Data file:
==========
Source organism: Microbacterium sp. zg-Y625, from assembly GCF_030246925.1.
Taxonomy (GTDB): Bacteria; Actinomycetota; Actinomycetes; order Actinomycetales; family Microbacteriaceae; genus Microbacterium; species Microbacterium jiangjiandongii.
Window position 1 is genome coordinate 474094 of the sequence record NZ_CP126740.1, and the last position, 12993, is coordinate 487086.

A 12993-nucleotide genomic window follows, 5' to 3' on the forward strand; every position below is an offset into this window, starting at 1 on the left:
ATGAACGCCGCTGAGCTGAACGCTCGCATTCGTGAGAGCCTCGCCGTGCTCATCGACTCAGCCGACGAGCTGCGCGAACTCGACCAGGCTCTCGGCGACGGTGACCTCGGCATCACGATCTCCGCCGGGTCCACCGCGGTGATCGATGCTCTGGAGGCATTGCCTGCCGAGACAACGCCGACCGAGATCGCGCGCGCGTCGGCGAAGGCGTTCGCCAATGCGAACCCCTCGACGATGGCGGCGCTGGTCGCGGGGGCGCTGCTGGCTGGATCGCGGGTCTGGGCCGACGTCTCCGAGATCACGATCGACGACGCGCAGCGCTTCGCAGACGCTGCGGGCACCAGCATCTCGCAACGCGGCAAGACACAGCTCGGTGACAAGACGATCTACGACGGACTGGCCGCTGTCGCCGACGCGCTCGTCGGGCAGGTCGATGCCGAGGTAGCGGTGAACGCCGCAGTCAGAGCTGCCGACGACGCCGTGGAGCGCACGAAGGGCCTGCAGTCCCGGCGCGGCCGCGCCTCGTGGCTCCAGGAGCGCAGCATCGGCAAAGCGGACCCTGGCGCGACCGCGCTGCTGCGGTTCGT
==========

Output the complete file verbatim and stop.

Source organism: Microbacterium sp. zg-Y625, from assembly GCF_030246925.1.
Taxonomy (GTDB): Bacteria; Actinomycetota; Actinomycetes; order Actinomycetales; family Microbacteriaceae; genus Microbacterium; species Microbacterium jiangjiandongii.
Window position 1 is genome coordinate 474094 of the sequence record NZ_CP126740.1, and the last position, 12993, is coordinate 487086.

A 12993-nucleotide genomic window follows, 5' to 3' on the forward strand; every position below is an offset into this window, starting at 1 on the left:
ATGAACGCCGCTGAGCTGAACGCTCGCATTCGTGAGAGCCTCGCCGTGCTCATCGACTCAGCCGACGAGCTGCGCGAACTCGACCAGGCTCTCGGCGACGGTGACCTCGGCATCACGATCTCCGCCGGGTCCACCGCGGTGATCGATGCTCTGGAGGCATTGCCTGCCGAGACAACGCCGACCGAGATCGCGCGCGCGTCGGCGAAGGCGTTCGCCAATGCGAACCCCTCGACGATGGCGGCGCTGGTCGCGGGGGCGCTGCTGGCTGGATCGCGGGTCTGGGCCGACGTCTCCGAGATCACGATCGACGACGCGCAGCGCTTCGCAGACGCTGCGGGCACCAGCATCTCGCAACGCGGCAAGACACAGCTCGGTGACAAGACGATCTACGACGGACTGGCCGCTGTCGCCGACGCGCTCGTCGGGCAGGTCGATGCCGAGGTAGCGGTGAACGCCGCAGTCAGAGCTGCCGACGACGCCGTGGAGCGCACGAAGGGCCTGCAGTCCCGGCGCGGCCGCGCCTCGTGGCTCCAGGAGCGCAGCATCGGCAAAGCGGACCCTGGCGCGACCGCGCTGCTGCGGTTCGT